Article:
• by Weezul (52464)

    There are no cloud storage solutions that provide any measurable degree of security, except perhaps Wuala but even that's funky.

    • by icebike (68054)

      Depends on what you mean by security.

      Granted you have no control over the reliability of the physical plant thr cloud operator uses.
      But as an offsite backup and transfer mechanism clouds are really quite good.

      Services like SpiderOak, https://spideroak.com/ [spideroak.com] where the coud operator couldn't decrypt your data even with a court order provide as much protection as you can realistically expect when asking someone else to hold your data.

      • by Weezul (52464)

        I hadn't heard about SpiderOak. They're equivalent to Wuala though, reasonable sounding, but : (a) you should avoid closed source crypto software for anything important, even if you otherwise use a closed source OS like Windows or Mac OS X, and (b) their de-duplication trick might weaken their encryption and lets users verify content exists on your cloud drive, which might leave individuals open to lawsuits from the MafIAA.

        SpiderOak looks vulnerable to U.S. NSLs and maybe European subpoenas. Wuala is Swis

        • by icebike (68054)

          SUBPOENA nets them nothing when Spideroak does not have the decryption keys.
          The encryption methodology is clearly specified on the website. 2048 bit RSA and 256 bit AES.

          The de-duplication in only between your own files not other people's files.

          • by Weezul (52464)

            Umm, they could definitely be ordered to roll out a fake update using a national security letter.

            It sounds like Spideroak uses better cryptography than Wuala thought, that's nice. Are you sure the deduplication is only among your own files? Why would anyone bother implementing deduplication for individuals? Or do you mean it does some version packing? If that's true, that's noticeably better than Wuala though. Thanks!

            Btw, there is a pure open source system called Tahoe-LAFS that's kinda overkill for mo

  • A business should know what it's doing and therefore not assume anything. So it should have people going over the fine print (and of course as provider, put out fine print to read).

    But depending on type of agreement & exact conditions, some of that fine print may not even be legally binding. So if it's important enough: consult a lawyer. And consider consequences of privacy breaches, regardless of legal implications.

  • no, they should just not claim to be compliant. there are so many regulations in the world to which you can be compliant that a company who needs to be compliant just needs to *verify* that all services used are as compliant as its needed.

  • by flimflammer (956759) on Saturday November 05, 2011 @06:36PM (#37961884)

    Companies should assume they are not compliant unless the company tells them they are. I don't think Dropbox should need to put they are not compliant on their webpage, but they should be able to answer questions regarding their compliance if asked by a prospective business client.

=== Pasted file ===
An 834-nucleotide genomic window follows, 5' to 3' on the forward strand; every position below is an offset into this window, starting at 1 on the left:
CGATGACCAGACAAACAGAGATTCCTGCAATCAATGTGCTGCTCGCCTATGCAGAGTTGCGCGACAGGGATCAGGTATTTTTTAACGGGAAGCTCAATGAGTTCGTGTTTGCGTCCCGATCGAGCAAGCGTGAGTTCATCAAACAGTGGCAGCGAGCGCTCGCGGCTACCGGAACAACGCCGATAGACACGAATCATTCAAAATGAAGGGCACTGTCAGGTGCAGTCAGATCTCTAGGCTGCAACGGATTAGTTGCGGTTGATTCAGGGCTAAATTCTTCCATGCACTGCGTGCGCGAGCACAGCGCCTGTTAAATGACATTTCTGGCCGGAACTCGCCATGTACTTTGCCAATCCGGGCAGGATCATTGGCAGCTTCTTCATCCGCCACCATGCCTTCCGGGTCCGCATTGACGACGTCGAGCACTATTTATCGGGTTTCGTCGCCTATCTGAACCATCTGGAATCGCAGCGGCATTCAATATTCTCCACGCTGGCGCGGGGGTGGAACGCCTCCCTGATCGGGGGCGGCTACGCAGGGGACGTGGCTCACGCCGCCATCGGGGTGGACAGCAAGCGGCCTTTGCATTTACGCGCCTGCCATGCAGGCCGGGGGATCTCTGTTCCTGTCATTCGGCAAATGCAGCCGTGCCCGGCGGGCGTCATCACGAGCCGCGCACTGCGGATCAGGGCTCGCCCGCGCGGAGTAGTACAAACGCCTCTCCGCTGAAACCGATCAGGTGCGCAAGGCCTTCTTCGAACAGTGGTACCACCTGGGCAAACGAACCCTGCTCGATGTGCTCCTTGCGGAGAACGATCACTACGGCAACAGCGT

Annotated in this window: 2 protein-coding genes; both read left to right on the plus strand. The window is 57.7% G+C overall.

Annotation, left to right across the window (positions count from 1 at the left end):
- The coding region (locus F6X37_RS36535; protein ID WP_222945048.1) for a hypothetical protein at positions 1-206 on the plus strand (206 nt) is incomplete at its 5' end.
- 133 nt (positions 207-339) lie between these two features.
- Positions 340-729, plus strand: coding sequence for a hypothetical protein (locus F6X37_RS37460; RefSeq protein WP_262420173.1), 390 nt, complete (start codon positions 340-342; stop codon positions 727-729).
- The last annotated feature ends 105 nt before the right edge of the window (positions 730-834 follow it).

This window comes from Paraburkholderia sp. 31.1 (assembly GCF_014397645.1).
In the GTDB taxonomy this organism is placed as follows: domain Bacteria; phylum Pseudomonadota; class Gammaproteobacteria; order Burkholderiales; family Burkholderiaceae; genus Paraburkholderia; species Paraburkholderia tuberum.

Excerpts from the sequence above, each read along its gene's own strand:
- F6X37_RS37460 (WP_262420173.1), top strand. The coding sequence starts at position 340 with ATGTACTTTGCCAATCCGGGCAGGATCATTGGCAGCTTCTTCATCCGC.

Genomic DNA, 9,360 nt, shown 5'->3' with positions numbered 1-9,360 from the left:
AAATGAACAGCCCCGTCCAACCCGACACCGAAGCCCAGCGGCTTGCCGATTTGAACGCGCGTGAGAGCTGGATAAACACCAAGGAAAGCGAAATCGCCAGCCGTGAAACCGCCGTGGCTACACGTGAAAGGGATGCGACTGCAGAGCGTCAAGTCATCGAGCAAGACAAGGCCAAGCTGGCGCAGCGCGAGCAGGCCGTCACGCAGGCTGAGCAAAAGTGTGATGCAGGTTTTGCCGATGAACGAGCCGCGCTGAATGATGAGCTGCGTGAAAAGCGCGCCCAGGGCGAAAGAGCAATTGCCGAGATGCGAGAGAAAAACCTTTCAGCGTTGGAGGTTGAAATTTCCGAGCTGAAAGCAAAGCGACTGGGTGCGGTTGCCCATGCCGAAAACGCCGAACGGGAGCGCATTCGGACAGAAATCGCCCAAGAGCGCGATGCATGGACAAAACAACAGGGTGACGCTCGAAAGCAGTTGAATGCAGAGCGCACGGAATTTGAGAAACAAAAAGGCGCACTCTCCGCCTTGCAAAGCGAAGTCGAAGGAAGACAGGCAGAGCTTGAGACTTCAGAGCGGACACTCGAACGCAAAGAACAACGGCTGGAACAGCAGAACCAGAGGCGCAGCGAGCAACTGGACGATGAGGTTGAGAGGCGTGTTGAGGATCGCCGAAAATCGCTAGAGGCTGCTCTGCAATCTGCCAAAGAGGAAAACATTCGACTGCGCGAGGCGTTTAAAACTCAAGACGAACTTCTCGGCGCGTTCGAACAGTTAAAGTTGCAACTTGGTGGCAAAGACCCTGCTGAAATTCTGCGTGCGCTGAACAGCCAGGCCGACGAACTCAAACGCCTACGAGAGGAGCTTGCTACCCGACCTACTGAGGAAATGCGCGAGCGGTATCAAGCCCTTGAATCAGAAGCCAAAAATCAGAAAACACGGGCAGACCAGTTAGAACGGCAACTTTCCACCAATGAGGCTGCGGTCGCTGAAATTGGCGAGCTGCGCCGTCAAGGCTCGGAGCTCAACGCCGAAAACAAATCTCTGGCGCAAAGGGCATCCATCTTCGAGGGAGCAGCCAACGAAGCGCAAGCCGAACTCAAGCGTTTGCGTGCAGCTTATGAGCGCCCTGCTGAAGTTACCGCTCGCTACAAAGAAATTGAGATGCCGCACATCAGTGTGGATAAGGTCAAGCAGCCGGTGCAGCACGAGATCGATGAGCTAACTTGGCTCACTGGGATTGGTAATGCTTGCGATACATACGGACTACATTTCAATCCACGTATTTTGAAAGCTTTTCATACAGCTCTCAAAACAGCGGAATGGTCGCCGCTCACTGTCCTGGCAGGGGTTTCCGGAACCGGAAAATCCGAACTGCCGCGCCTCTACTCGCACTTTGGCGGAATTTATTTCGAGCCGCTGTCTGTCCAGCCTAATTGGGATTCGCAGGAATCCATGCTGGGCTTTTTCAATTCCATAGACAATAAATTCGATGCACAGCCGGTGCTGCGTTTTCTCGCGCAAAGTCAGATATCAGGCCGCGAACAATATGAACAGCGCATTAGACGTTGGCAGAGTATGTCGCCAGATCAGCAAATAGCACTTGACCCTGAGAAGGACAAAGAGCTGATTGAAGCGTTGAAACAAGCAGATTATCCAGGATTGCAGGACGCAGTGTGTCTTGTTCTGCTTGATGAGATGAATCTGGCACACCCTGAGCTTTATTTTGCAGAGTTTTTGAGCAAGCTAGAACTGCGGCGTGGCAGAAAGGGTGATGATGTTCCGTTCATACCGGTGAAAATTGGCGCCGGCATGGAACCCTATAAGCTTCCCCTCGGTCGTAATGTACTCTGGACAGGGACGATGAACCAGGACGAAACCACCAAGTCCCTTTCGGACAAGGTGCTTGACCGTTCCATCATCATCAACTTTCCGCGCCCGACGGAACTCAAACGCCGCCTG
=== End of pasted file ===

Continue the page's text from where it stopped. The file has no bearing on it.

• by Fjandr (66656)

      Exactly. If a business needs them to be compliant, it's a question they are obligated to ask when signing up for the service.

      Anyone who needs compliance with one of those standards should be asking, and if you don't ask you should assume they're not.

      This isn't rocket science, it's common bloody sense. People who don't have it and then do stupid things as a result deserve exactly what they get.

  • If a company requires compliance with certain information security standards, then they should be checking these things prior to signing up. If it's not clear on their website, then a quick question sent to their sales staff should clear it up. If that doesn't clear it up, then I'd be concerned just because I'm not getting decent answers from their sales staff. I tend to contact sales staff and fire a bunch of questions at them anyway, just to get an initial idea of whether their service will be any good. I
  • This is targeted at small and mid-sized businesses....

    SARBOX only applies to publicly traded companies, of which very few in this market are, and even those few will be big enough to have professional IT resources.

  • Dropped Dropbox (Score:3, Insightful)

    by Bieeanda (961632) on Saturday November 05, 2011 @06:59PM (#37962028)
    Seriously, if a company is going to shrug and blame something like this on a lack of beta tester vigilance, don't bother with them because you can be sure they'll pass the buck on anything that happens to your data too.

    Hell, don't deal with this particular outfit, period. I mean, how could people forget them basically turning passwords off for four hours [geek.com] in June?!

    • by artor3 (1344997)

      They aren't "blaming this on a lack of beta tester vigilance". They're saying that in their beta tests, people didn't particularly care about these compliances, and thus they don't think that their customers will care either. They are being completely open and honest about the level of security they're providing. If it's insufficient for you, don't use their service. But don't say that nobody should use something simply because it doesn't meet your needs.

    • by adolf (21054)

      *shrug*

      I own a small business, and I keep my stuff on Dropbox just because it's an easy way to access it no matter where I'm at, or what computer(s) I happen to have with me.

      I keep backups of the stuff I put on Dropbox (using rsync and hard links to be somewhat space-efficient about having multiple generations of them stored locally). Anything which is even slightly sensitive is encrypted.

      I could care less if the entire contents of my Dropbox account were published freely, maliciously deleted/massaged, or